Over the past few weeks we have look at how high winds can impact certain types of roofs, and what action can be taken to protect the home and its contents when there has been damage, but the roof remains largely in tact.
Given the high volume of rooms in Barbados that are covered by metal sheets (galvanised) today we will pay attention to some patching techniques in this area.
But first, keep in mind that leaks from roofs can be tricky to find because where the leak shows up may be quite distant from the source. There are several reasons for this. One is the water may wander sideways across a roof before it goes down the roof. As it goes down the roof it has to find a way to get through the sheathing.
Once it gets under the sheathing it may trickle down the bottom side of the sheathing until if finally drops off an edge or it may run down the edge of a rafter or truss member. Then it may travel on ceilings until it finds a place to collect and begin to show up from the inside.
Usually the first place one sees evidence of water on a ceiling is at the crack created when sheets come together. Roofs with a close-boarding design will display similar challenges.
Experience has shown that new metal roofs properly installed tend to survive high winds quite well. Occasionally corners and ends might get picked up and twisted by wind, however they usually stay on roofs.
If they become loose from the roof in an area that is important, you may be able to reform them back into position well enough to protect the building. Tarps may be the best way to protect against rain.
However, sharp metal corners are apt to cut holes into tarps. A few screws or ropes may be necessary to hold tarps in place and some foam and duct tape may be needed to protect the tarp from sharp edges.
Be very careful though because metal roofing has sharp edges that can easily cut your hands. The use of leather gloves is recommended.
Older metal roofs may well not be attached as well as new roofs. Real old metal roofs may be very poorly attached or the wood they are attached to may have rotted because of leaks or termites. Consequently, it is particularly important to be careful if you attempt to walk on an older metal roof.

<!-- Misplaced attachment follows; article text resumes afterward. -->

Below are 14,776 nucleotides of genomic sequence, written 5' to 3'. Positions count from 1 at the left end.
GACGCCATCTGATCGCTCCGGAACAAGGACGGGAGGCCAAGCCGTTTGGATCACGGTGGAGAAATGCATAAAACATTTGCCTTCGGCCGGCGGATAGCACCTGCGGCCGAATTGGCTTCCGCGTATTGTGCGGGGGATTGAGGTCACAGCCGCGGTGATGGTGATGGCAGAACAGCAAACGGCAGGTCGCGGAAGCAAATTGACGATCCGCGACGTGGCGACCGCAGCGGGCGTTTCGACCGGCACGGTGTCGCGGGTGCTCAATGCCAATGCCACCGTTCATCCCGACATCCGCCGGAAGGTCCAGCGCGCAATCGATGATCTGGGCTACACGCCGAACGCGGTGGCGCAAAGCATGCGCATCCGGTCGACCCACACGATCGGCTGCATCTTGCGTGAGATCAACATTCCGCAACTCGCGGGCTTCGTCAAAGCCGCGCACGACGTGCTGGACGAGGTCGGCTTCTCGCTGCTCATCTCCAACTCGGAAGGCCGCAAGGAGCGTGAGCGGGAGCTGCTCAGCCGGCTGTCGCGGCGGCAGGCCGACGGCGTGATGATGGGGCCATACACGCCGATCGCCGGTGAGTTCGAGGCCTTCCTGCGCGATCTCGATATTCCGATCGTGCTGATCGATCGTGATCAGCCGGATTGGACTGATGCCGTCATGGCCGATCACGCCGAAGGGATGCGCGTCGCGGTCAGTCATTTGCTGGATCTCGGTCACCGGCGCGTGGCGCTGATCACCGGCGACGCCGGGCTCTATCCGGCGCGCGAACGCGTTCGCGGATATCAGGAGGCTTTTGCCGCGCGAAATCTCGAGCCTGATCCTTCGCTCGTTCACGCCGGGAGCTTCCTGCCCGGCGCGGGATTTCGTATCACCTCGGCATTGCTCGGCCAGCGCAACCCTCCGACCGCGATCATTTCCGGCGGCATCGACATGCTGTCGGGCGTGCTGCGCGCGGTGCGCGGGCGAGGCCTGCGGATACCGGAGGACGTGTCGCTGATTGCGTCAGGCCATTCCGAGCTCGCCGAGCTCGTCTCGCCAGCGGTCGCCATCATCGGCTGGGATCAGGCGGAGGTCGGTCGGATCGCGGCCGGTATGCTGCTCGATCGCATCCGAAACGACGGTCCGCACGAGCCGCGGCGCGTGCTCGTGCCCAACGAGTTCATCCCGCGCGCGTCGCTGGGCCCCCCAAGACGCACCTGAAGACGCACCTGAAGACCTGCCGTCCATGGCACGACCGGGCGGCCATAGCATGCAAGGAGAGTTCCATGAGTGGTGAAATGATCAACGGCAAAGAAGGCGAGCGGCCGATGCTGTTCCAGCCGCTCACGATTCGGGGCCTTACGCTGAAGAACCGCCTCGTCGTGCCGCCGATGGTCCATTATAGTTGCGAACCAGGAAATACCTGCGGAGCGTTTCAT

Temporary repairs to holes in metal roofs can be made using metal flashing that is glued down with flashing cement, by one of the self adhesive patching tapes, or by aluminum faced duct tape.
Here’s a final piece of advice once you have stopped the leaks.
Drying Out Your House
Once a hurricane starts there is little you can do to protect your house except to deal with intruded water. You and your family’s safety are the most important issues. The most important consideration is to stay away from the windward side of the house so that you and your family members are as farther away from debris that could penetrate a wall or even shutters.
Bear in mind that unless your house is well away from a hurricane it will experience strong winds and rains from different directions so different sides may be the windward side at different times during the storm.
Though you may be tempted to mop up intruding water coming through windows or doors, DO NOT do this during intense winds. It is simply too dangerous to be in windward rooms. Wait until the wind slows down.
Mopping up water that intrudes in large quantities cannot be done with an ordinary supply of towels. If you have a wet-dry vacuum and still have electricity that can be a good way to pick up a lot of water in a short time. A broom and dust pan is a pretty good fall back method. Having a bucket nearby to dump the water from the dust pan can save time and prevent running back and forth to the bathroom or a sink.
Try to open your house up by opening the doors and windows and letting any breezes help to ventilate your house. Unfortunately, this may be of limited value because hurricanes are frequently followed by high pressure with hot humid weather so there may not be that much evaporation potential. If you have wet carpet and no way to dry it out quickly, get it out of the house to prevent serious mold growth.